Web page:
Throughout the 2016 calendar year, the American Cancer Society expects that 1.68 million Americans will be diagnosed with some form of cancer, the second-leading cause of death in the United States behind heart disease. The breast is the site of the body where the greatest number of new cases are expected, with a potential for more than 249,000 new cases, although the digestive system is expected to have the largest number of cancer cases for any body system with a potential for nearly 305,000 new cancer cases. By the end of 2016, it is expected that nearly 600,000 people will die from some form cancer.
It is against this backdrop that World Cancer Day returns for its sixteenth annual day of recognition for those surviving the disease as well as research activities into finding a cure for the many types of cancer which affect people all over the world. February 4th was officially selected as World Cancer Day in 2000 as part of the Paris Charter adopted during that year’s World Summit Against Cancer for the New Millennium. The day of recognition is intended to remind the world of the Paris Charter’s objectives for benchmarking progress against cancer worldwide, creating a global research organization and mobilizing public opinion, among other objectives.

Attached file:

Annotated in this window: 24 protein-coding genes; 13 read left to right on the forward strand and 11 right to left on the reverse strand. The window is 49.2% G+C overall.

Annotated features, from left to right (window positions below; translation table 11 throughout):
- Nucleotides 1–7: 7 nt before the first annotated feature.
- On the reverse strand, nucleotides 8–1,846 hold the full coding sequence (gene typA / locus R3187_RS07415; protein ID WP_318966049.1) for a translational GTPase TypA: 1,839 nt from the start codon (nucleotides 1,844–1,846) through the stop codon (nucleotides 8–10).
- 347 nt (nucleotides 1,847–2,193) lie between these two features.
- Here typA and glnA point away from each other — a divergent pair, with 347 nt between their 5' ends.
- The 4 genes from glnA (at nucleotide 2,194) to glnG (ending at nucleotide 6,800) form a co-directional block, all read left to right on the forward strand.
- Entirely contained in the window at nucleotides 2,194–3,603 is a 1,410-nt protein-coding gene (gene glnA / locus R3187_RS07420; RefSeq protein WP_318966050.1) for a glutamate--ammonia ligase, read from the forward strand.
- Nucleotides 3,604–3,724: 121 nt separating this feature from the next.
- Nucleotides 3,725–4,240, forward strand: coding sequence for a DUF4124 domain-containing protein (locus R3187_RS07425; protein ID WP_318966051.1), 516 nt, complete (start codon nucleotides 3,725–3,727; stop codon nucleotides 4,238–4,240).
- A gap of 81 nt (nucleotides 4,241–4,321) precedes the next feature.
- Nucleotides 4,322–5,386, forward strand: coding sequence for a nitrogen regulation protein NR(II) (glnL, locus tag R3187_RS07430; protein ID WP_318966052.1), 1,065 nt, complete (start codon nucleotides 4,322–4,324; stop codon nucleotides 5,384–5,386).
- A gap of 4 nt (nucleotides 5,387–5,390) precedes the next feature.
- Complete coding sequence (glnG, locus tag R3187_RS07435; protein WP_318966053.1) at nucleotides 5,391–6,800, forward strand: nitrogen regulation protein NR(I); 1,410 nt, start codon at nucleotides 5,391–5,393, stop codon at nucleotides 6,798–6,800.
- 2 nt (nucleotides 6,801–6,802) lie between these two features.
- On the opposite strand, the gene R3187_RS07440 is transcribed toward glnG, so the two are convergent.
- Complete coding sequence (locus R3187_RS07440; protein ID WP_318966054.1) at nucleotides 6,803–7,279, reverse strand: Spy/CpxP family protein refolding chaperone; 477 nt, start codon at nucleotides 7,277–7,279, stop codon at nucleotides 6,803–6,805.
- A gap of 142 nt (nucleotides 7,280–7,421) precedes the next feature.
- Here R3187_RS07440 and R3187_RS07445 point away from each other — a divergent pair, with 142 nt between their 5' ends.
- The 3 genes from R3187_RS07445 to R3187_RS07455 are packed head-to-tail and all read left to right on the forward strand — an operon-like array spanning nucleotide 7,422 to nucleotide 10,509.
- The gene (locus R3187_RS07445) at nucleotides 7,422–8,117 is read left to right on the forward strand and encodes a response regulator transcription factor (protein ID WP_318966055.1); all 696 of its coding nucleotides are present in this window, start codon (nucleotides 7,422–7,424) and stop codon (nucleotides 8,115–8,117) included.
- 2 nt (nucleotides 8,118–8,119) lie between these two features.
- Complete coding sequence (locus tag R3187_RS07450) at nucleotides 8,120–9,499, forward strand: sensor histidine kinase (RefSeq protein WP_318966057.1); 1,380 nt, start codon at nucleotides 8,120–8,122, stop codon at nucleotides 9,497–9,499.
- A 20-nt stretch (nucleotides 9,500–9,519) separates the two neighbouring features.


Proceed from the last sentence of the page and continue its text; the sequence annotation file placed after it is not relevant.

2016 might be a great year for redirecting a focus onto what needs to be done to turn cancer from a worldwide killer into a condition which is manageable and preventable. As we’ve covered recently here on IPWatchdog, U.S. President Barack Obama declared a new ‘moonshot’ investment initiative into cancer research during his recent State of the Union speech, which will be directed by Vice President Joe Biden. The National Institutes of Health (NIH) already receive about $5.5 billion per year in funding for cancer research and it’s possible that we could see even more funding resources made available in the coming months and years.